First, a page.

Hesperian Health Guides
Poverty and Inequality Hurt the Heart
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Heart disease, high blood pressure, and diabetes are making people’s lives more difficult and causing more deaths, both in low-income countries and in richer countries. These changes are mostly caused by an economic system that increases inequality, forces people who are poor to spend even more to live, and allows unhealthy foods and sweet drinks made by big businesses to become more common than food grown or prepared locally. Poverty often forces people to live in crowded conditions, with polluted air or water, with no safe places to walk or play. All this results in more heart disease and diabetes. These illnesses are worse for people who are poor and cannot get the health care or medicines they need.
Being denied equality or opportunities to make your life better is not just unfair, it harms your health. It may keep you from eating well, make you choose between a dangerous job or no job at all, evict you from your home, or leave you facing domestic violence. And if you try to change these conditions, you may face violence from the police. These difficult situations cause stress. Stress means both how we feel—sadness, worry, fear—and also how our bodies react when dealing with difficult situations.
Difficult situations cause stress
When problems arise, we feel stress. Stress can cause a physical reaction in the body such as fast heartbeat, sweaty palms, or feeling faint. These changes happen because the body changes the natural substances (hormones) it releases in response to something that scares or worries us. On the positive side, hormones alert our bodies to run from danger or fight an attacker. Stress hormones and their effects go away quickly if the cause of the stress goes away. But for people who are stressed all the time, their bodies never get a chance to recover, the effects of stress build up, and they are sick more often. Even when we become used to living with difficult situations and notice the stress less, it can still harm our bodies.
Stress can seem never-ending and overwhelming. Stress caused by living in a war, moving to a new place and not knowing the language or customs, family or relationship problems, housing or employment problems, fear for your safety, racism and discrimination—it all troubles the mind and wears down the body. You become less able to fight infection and illness and more likely to have health problems. Women and men who are always stressed are more likely to have heart disease and diabetes compared to those whose lives are not so difficult.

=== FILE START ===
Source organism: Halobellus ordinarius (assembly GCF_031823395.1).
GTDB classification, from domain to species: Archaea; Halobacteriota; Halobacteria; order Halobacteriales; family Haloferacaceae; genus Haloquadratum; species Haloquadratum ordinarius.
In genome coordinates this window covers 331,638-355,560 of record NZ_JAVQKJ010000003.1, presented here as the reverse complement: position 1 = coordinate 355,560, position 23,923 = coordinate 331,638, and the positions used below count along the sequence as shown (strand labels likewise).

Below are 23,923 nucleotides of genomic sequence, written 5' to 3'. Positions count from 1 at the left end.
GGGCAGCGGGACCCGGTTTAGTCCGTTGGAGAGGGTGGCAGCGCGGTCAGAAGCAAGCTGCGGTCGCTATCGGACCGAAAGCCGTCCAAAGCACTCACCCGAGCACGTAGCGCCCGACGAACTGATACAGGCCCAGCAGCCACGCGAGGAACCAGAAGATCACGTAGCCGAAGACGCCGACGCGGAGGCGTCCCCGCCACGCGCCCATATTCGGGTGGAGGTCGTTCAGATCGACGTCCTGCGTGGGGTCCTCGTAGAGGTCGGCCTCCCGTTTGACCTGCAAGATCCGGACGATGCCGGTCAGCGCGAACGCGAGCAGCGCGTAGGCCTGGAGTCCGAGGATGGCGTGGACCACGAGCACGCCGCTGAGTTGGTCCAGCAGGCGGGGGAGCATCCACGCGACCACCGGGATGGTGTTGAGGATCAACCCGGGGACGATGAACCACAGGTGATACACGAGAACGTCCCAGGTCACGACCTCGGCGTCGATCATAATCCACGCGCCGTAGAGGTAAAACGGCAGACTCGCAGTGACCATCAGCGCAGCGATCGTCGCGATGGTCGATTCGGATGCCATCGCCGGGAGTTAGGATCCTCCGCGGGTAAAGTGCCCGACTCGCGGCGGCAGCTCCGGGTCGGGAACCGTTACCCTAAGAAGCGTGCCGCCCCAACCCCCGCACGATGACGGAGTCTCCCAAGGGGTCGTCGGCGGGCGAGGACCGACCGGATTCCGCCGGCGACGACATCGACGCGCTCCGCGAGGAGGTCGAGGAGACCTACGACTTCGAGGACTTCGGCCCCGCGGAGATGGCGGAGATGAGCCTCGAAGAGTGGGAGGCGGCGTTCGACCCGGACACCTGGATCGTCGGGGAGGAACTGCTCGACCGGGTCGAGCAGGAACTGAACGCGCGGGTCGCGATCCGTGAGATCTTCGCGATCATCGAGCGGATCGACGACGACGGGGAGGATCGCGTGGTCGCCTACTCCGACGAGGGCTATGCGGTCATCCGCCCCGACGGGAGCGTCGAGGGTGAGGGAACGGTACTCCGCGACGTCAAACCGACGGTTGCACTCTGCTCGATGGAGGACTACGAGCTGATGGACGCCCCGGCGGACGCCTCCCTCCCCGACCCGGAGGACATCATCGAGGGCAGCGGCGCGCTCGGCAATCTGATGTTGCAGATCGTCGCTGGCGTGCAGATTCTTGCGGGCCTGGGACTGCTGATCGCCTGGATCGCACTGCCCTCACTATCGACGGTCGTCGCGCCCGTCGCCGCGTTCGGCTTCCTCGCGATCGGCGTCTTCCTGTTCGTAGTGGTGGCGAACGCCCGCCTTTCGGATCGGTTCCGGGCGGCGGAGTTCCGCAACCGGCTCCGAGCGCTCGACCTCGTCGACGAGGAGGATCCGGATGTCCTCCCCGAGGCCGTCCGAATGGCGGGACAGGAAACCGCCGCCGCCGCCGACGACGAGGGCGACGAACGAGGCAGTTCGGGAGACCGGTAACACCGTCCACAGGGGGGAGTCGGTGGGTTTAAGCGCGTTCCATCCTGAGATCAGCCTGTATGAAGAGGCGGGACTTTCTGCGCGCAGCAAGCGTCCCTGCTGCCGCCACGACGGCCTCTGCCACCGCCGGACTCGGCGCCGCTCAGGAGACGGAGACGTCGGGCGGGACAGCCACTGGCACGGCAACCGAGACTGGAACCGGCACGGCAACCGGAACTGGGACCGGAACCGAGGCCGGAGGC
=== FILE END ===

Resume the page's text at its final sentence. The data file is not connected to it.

Stress—and the illnesses it causes—is a result of injustice and inequality. Working to change that is important to improving health.
People working for change help others and feel better
Creating strong community groups to solve problems of violence against women, better education for children, equality of services from city governments, or whatever important problems your community is facing, can reduce stress. This is not easy to do. But with patience and hard work communities bring about changes that improve life. See Health Actions for Women: Practical Strategies to Mobilize for Change, A Community Guide to Environmental Health, Workers’ Guide to Health and Safety and other Hesperian resources for ways to improve health by working on the problems facing your community.
|Fighting poverty, discrimination, violence, and isolation helps make living conditions better and jobs less dangerous. Working for change with others makes us feel more powerful, part of something bigger, and more connected to others. These feelings can relieve stress.|
Getting junk food out and healthy food and exercise in
|Save your money for nutritious foods. Some foods make your body strong, but other foods just make big companies rich.|
Communities and governments have to pay attention to why people do not get enough exercise, why it is hard to find fresh and healthy foods, and why junk foods are everywhere and often inexpensive. Some ways a community can work on this are:
- Increase taxes on cigarettes and sweet drinks like Coca-Cola so people will buy less of them. Then fewer people will have problems with weight gain, diabetes, and heart disease.
- Plant a school garden to provide nutritious food. Stop vendors from selling unhealthly foods near school property. This changes what children eat and also what they are used to eating.
- Calm traffic so it is safer to walk to school, work, and the market. Make it easier and safer to get more exercise.
- Increase access to parks and other areas where people can play sports, dance, walk, or exercise with others. When people work together for change they feel less alone and feel less stress. And that is good for the heart.
Change the message!
Be creative to get people talking and thinking about the harm of unhealthy products and who benefits from their sales. For example, make people take notice by changing an advertisement you have seen in a newspaper or on a billboard. You can share a new idea, expose an ugly truth about the product, or make the viewer feel the opposite of what the advertiser intended. It can be as simple as taping a new caption on an advertising flyer. Take a photo of it to show others or post it online. Or make an internet image with a caption (meme) to promote health and social justice. Hesperian’s Health Actions for Women: Practical Strategies to Mobilize for Change has ideas about group activities used in many different countries that you can adapt to the health issue that is important to your community.